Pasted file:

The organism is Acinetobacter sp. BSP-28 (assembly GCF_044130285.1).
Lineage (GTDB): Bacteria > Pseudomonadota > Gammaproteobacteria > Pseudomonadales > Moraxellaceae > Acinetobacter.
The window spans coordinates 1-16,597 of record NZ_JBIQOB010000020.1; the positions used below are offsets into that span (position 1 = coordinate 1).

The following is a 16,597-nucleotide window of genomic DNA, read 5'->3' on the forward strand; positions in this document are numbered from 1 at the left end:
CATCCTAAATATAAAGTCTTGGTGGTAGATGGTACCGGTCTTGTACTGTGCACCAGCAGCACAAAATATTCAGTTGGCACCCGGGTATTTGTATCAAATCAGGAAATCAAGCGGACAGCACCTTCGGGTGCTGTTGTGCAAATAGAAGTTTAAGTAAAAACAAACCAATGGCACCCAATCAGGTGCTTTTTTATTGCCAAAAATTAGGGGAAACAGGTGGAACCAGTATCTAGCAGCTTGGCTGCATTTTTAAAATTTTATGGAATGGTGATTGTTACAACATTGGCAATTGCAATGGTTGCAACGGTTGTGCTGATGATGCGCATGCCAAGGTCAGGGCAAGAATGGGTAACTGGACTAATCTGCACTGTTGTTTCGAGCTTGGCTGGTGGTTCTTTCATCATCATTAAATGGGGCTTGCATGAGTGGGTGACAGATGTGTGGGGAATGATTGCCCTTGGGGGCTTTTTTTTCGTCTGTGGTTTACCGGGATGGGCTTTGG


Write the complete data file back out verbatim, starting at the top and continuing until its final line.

The organism is Acinetobacter sp. BSP-28 (assembly GCF_044130285.1).
Lineage (GTDB): Bacteria > Pseudomonadota > Gammaproteobacteria > Pseudomonadales > Moraxellaceae > Acinetobacter.
The window spans coordinates 1-16,597 of record NZ_JBIQOB010000020.1; the positions used below are offsets into that span (position 1 = coordinate 1).

The following is a 16,597-nucleotide window of genomic DNA, read 5'->3' on the forward strand; positions in this document are numbered from 1 at the left end:
CATCCTAAATATAAAGTCTTGGTGGTAGATGGTACCGGTCTTGTACTGTGCACCAGCAGCACAAAATATTCAGTTGGCACCCGGGTATTTGTATCAAATCAGGAAATCAAGCGGACAGCACCTTCGGGTGCTGTTGTGCAAATAGAAGTTTAAGTAAAAACAAACCAATGGCACCCAATCAGGTGCTTTTTTATTGCCAAAAATTAGGGGAAACAGGTGGAACCAGTATCTAGCAGCTTGGCTGCATTTTTAAAATTTTATGGAATGGTGATTGTTACAACATTGGCAATTGCAATGGTTGCAACGGTTGTGCTGATGATGCGCATGCCAAGGTCAGGGCAAGAATGGGTAACTGGACTAATCTGCACTGTTGTTTCGAGCTTGGCTGGTGGTTCTTTCATCATCATTAAATGGGGCTTGCATGAGTGGGTGACAGATGTGTGGGGAATGATTGCCCTTGGGGGCTTTTTTTTCGTCTGTGGTTTACCGGGATGGGCTTTGG